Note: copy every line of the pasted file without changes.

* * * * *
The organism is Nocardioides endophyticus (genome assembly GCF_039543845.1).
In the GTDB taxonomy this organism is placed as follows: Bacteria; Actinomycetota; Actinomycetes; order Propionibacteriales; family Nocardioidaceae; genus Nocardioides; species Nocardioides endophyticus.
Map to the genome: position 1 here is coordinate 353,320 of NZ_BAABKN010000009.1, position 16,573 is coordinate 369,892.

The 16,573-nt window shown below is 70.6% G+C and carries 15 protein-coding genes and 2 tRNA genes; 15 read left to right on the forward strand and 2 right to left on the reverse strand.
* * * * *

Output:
The organism is Nocardioides endophyticus (genome assembly GCF_039543845.1).
In the GTDB taxonomy this organism is placed as follows: Bacteria; Actinomycetota; Actinomycetes; order Propionibacteriales; family Nocardioidaceae; genus Nocardioides; species Nocardioides endophyticus.
Map to the genome: position 1 here is coordinate 353,320 of NZ_BAABKN010000009.1, position 16,573 is coordinate 369,892.

The 16,573-nt window shown below is 70.6% G+C and carries 15 protein-coding genes and 2 tRNA genes; 15 read left to right on the forward strand and 2 right to left on the reverse strand.